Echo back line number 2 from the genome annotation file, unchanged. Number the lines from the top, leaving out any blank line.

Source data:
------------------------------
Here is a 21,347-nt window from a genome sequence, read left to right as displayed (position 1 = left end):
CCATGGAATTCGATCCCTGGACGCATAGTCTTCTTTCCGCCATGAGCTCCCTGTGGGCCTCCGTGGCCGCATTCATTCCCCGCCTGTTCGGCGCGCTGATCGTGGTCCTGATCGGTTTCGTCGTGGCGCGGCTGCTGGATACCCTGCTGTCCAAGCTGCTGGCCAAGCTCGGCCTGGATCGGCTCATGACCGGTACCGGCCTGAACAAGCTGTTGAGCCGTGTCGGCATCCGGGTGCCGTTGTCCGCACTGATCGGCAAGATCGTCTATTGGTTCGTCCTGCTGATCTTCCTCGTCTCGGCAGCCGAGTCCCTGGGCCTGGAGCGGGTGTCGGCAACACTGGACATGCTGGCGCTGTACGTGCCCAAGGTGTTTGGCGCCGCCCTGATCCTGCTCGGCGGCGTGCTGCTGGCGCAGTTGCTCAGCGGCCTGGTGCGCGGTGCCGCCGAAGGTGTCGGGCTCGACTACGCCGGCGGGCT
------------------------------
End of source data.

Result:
CCATGGAATTCGATCCCTGGACGCATAGTCTTCTTTCCGCCATGAGCTCCCTGTGGGCCTCCGTGGCCGCATTCATTCCCCGCCTGTTCGGCGCGCTGATCGTGGTCCTGATCGGTTTCGTCGTGGCGCGGCTGCTGGATACCCTGCTGTCCAAGCTGCTGGCCAAGCTCGGCCTGGATCGGCTCATGACCGGTACCGGCCTGAACAAGCTGTTGAGCCGTGTCGGCATCCGGGTGCCGTTGTCCGCACTGATCGGCAAGATCGTCTATTGGTTCGTCCTGCTGATCTTCCTCGTCTCGGCAGCCGAGTCCCTGGGCCTGGAGCGGGTGTCGGCAACACTGGACATGCTGGCGCTGTACGTGCCCAAGGTGTTTGGCGCCGCCCTGATCCTGCTCGGCGGCGTGCTGCTGGCGCAGTTGCTCAGCGGCCTGGTGCGCGGTGCCGCCGAAGGTGTCGGGCTCGACTACGCCGGCGGGCT